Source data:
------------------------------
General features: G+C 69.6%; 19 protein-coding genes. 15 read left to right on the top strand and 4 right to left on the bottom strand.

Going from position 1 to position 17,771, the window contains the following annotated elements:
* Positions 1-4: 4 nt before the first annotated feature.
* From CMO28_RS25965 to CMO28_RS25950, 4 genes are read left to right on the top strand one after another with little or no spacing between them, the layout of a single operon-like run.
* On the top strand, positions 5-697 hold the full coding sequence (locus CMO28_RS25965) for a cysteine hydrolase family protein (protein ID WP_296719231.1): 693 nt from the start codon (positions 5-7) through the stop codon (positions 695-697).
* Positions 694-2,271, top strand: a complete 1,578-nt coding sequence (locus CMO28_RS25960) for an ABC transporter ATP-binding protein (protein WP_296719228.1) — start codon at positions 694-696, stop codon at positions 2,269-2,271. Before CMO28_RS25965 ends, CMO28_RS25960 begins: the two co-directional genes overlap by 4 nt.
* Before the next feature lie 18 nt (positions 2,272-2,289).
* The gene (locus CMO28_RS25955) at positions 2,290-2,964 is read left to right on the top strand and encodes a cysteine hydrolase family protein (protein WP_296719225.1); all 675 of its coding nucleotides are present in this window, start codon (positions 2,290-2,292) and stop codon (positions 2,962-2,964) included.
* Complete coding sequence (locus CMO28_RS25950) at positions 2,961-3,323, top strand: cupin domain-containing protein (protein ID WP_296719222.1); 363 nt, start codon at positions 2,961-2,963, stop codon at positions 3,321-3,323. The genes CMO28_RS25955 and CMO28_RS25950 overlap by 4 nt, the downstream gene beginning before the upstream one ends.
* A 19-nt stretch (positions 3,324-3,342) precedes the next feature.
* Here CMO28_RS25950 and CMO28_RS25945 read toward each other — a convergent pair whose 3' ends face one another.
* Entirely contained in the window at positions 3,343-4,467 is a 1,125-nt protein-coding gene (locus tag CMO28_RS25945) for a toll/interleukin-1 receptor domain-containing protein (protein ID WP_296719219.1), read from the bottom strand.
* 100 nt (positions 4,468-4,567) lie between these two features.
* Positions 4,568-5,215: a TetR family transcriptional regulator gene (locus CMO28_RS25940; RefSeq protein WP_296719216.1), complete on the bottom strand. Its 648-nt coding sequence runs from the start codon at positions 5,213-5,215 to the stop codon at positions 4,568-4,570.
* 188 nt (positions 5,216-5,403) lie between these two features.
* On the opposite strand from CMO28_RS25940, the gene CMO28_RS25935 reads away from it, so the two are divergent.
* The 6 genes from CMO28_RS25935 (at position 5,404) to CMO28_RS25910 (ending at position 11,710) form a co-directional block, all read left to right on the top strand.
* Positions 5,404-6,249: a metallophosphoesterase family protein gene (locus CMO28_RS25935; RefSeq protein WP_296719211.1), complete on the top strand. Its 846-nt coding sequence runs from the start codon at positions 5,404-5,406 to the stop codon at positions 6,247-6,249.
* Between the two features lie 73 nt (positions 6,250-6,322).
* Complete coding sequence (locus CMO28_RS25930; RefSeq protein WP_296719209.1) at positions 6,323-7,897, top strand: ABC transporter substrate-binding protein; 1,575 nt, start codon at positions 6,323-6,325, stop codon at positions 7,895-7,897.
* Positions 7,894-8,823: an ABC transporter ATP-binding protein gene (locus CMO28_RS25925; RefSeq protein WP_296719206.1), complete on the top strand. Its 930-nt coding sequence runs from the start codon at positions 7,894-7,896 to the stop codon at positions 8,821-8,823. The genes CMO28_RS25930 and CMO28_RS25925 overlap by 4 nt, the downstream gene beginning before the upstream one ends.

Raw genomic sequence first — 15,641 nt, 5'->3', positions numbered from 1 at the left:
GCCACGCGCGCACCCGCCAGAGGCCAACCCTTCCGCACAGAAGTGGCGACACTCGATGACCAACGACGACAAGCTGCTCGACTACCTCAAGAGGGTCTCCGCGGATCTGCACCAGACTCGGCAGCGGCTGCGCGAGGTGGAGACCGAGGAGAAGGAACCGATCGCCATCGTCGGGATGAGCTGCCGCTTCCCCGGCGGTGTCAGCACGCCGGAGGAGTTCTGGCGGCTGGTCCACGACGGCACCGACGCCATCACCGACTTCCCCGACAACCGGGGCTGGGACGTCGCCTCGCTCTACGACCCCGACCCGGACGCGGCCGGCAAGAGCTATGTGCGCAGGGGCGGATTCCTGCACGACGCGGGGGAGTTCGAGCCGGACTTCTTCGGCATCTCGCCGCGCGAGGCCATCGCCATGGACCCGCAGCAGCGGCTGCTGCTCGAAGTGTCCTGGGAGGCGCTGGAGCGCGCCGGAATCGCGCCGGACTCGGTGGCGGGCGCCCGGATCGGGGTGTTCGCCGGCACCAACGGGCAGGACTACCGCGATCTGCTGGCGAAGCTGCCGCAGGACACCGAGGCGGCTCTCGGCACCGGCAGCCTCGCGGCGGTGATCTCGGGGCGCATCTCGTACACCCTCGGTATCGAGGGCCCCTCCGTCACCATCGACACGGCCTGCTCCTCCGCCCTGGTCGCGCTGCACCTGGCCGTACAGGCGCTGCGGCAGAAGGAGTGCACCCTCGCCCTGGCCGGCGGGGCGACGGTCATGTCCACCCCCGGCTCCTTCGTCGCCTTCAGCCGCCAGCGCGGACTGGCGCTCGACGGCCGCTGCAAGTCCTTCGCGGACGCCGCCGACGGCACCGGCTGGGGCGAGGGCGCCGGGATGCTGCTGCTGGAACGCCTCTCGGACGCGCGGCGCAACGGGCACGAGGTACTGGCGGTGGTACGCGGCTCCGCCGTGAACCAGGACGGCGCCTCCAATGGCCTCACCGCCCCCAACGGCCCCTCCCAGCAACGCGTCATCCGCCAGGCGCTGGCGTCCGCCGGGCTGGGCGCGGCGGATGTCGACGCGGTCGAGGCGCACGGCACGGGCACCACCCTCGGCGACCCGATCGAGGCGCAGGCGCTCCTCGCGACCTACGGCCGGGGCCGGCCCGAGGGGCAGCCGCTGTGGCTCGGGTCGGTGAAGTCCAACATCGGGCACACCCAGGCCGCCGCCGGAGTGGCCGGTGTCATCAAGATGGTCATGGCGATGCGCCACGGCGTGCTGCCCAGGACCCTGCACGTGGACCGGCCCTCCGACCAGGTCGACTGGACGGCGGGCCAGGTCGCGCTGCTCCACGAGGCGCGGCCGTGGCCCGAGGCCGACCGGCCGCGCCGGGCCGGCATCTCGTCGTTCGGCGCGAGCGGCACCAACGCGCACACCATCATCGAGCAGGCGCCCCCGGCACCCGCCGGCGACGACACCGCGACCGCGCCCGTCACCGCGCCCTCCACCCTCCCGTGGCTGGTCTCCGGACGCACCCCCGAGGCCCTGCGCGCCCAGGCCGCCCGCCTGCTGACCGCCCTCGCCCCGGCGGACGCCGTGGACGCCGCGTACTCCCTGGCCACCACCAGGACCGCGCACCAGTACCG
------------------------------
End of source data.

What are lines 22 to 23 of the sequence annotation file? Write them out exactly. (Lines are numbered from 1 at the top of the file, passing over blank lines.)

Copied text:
Raw genomic sequence first — 15,641 nt, 5'->3', positions numbered from 1 at the left:
GCCACGCGCGCACCCGCCAGAGGCCAACCCTTCCGCACAGAAGTGGCGACACTCGATGACCAACGACGACAAGCTGCTCGACTACCTCAAGAGGGTCTCCGCGGATCTGCACCAGACTCGGCAGCGGCTGCGCGAGGTGGAGACCGAGGAGAAGGAACCGATCGCCATCGTCGGGATGAGCTGCCGCTTCCCCGGCGGTGTCAGCACGCCGGAGGAGTTCTGGCGGCTGGTCCACGACGGCACCGACGCCATCACCGACTTCCCCGACAACCGGGGCTGGGACGTCGCCTCGCTCTACGACCCCGACCCGGACGCGGCCGGCAAGAGCTATGTGCGCAGGGGCGGATTCCTGCACGACGCGGGGGAGTTCGAGCCGGACTTCTTCGGCATCTCGCCGCGCGAGGCCATCGCCATGGACCCGCAGCAGCGGCTGCTGCTCGAAGTGTCCTGGGAGGCGCTGGAGCGCGCCGGAATCGCGCCGGACTCGGTGGCGGGCGCCCGGATCGGGGTGTTCGCCGGCACCAACGGGCAGGACTACCGCGATCTGCTGGCGAAGCTGCCGCAGGACACCGAGGCGGCTCTCGGCACCGGCAGCCTCGCGGCGGTGATCTCGGGGCGCATCTCGTACACCCTCGGTATCGAGGGCCCCTCCGTCACCATCGACACGGCCTGCTCCTCCGCCCTGGTCGCGCTGCACCTGGCCGTACAGGCGCTGCGGCAGAAGGAGTGCACCCTCGCCCTGGCCGGCGGGGCGACGGTCATGTCCACCCCCGGCTCCTTCGTCGCCTTCAGCCGCCAGCGCGGACTGGCGCTCGACGGCCGCTGCAAGTCCTTCGCGGACGCCGCCGACGGCACCGGCTGGGGCGAGGGCGCCGGGATGCTGCTGCTGGAACGCCTCTCGGACGCGCGGCGCAACGGGCACGAGGTACTGGCGGTGGTACGCGGCTCCGCCGTGAACCAGGACGGCGCCTCCAATGGCCTCACCGCCCCCAACGGCCCCTCCCAGCAACGCGTCATCCGCCAGGCGCTGGCGTCCGCCGGGCTGGGCGCGGCGGATGTCGACGCGGTCGAGGCGCACGGCACGGGCACCACCCTCGGCGACCCGATCGAGGCGCAGGCGCTCCTCGCGACCTACGGCCGGGGCCGGCCCGAGGGGCAGCCGCTGTGGCTCGGGTCGGTGAAGTCCAACATCGGGCACACCCAGGCCGCCGCCGGAGTGGCCGGTGTCATCAAGATGGTCATGGCGATGCGCCACGGCGTGCTGCCCAGGACCCTGCACGTGGACCGGCCCTCCGACCAGGTCGACTGGACGGCGGGCCAGGTCGCGCTGCTCCACGAGGCGCGGCCGTGGCCCGAGGCCGACCGGCCGCGCCGGGCCGGCATCTCGTCGTTCGGCGCGAGCGGCACCAACGCGCACACCATCATCGAGCAGGCGCCCCCGGCACCCGCCGGCGACGACACCGCGACCGCGCCCGTCACCGCGCCCTCCACCCTCCCGTGGCTGGTCTCCGGACGCACCCCCGAGGCCCTGCGCGCCCAGGCCGCCCGCCTGCTGACCGCCCTCGCCCCGGCGGACGCCGTGGACGCCGCGTACTCCCTGGCCACCACCAGGACCGCGCACCAGTACCG